RubyGems Patches Remote Code Execution Vulnerability

RubyGems Patches Remote Code Execution Vulnerability

RubyGems, a package of software tools that installs, upgrades and configures Ruby libraries and programs, on Monday announced it had patched a critica

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RubyGems, a package of software tools that installs, upgrades and configures Ruby libraries and programs, on Monday announced it had patched a critical vulnerability.

Attackers could leverage the flaw—an unsafe object deserialization vulnerability—to escalate privileges and remotely execute code. To do so, an attacker would have to be able to inject an instance of an object on a vulnerable system, and do so in a way that would enable code execution, the RubyGems team said.

“The RubyGems team audited all Gems, and using the data available to us we can say we have high confidence that no recently published Gems have been impacted, but due to the amount of time this bug has been in production, we cannot say for sure that zeroGems have been impacted,” wrote Aaron Patterson, one of the RubyGems maintainers, in an advisory published Monday. Patterson added that the bug was introduced in 2012 and it’s likely RubyGems has been vulnerable for at least five years.

From the advisory:

“This particular case has to do with the way RubyGems stores checksums inside Gem files. Checksums are stored in YAML inside the Gem, and before this fix, they were read with just a bare YAML.load. YAML, like Marshal, is meant to serialize and deserialize arbitrary Ruby objects. When RubyGems.org processes a Gem upload, it reads the Gem specification, which in turn reads the checksums in the Gem. A clever attacker could write a checksum file to a Gem that contains YAML formatted in such a way as to inject an arbitrary Ruby object and use that object as an escalation point.”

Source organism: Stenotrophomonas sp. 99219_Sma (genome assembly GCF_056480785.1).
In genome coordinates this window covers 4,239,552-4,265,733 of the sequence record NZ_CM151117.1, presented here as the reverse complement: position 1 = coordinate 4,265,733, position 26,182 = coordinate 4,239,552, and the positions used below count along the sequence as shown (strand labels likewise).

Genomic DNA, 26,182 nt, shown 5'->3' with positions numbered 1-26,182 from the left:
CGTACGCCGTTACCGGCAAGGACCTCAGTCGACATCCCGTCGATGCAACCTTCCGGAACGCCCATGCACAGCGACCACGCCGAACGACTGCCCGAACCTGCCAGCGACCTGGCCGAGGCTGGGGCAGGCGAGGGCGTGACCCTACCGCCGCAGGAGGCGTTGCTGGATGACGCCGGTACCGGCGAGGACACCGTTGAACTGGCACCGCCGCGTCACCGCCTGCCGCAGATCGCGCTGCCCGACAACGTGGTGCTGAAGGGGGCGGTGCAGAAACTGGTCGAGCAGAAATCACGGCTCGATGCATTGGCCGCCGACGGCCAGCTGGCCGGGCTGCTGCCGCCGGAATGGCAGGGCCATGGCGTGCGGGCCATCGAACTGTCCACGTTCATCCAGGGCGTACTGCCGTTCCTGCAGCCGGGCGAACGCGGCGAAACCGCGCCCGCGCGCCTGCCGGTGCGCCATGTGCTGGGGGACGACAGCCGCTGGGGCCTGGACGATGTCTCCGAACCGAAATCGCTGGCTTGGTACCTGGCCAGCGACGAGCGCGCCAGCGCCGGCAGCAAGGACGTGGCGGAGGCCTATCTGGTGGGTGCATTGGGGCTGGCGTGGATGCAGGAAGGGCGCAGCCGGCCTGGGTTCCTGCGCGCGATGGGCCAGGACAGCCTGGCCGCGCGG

A researcher named Max Justicz found the bug and reported last Friday, and published a description of the issue on Saturday two days before it was patched.

Justicz’s description of the bug says the YAML files contained in a gem contain everything from its name, author, version, source code and cryptographic hashes of its contents.

“I was surprised to learn that parsing untrusted YAML is dangerous,” Justicz wrote. “I had always figured it was a benign interchange format like JSON. In fact, YAML allows for the encoding of arbitrary objects, much like python’s pickle.”

Justicz said that when a gem is uploaded to the rubygems[.]org site, it uses unsafe calls to load YAML files into the gem. He speculated that the authors of rubygems[.]org knew this and had been patching the YAML and gem parsing libraries to allow deserialization of classes on a whitelist.

Justicz explains his proof-of-concept exploit in detail in his advisory.

“For me, one of the takeaways here is that YAML is very powerful, and sometimes used in contexts where less expressive (but safer) interchange formats like JSON might be more appropriate,” he wrote. “Perhaps in the future, YAML.load could be modified to take a whitelist of classes as an optional parameter, making the deserialization of complex objects an opt-in behavior.”

Patterson said the fix involved adding code in order to monkey patch RubyGems in order to allow only safe types be deserialized.

“Since this monkey patch is patching RubyGems and not RubyGems.org, we decided it would be better to patch RubyGems itself,” Patterson said. “This is why the CVE was issued for RubyGems, and a patch created for RubyGems.”

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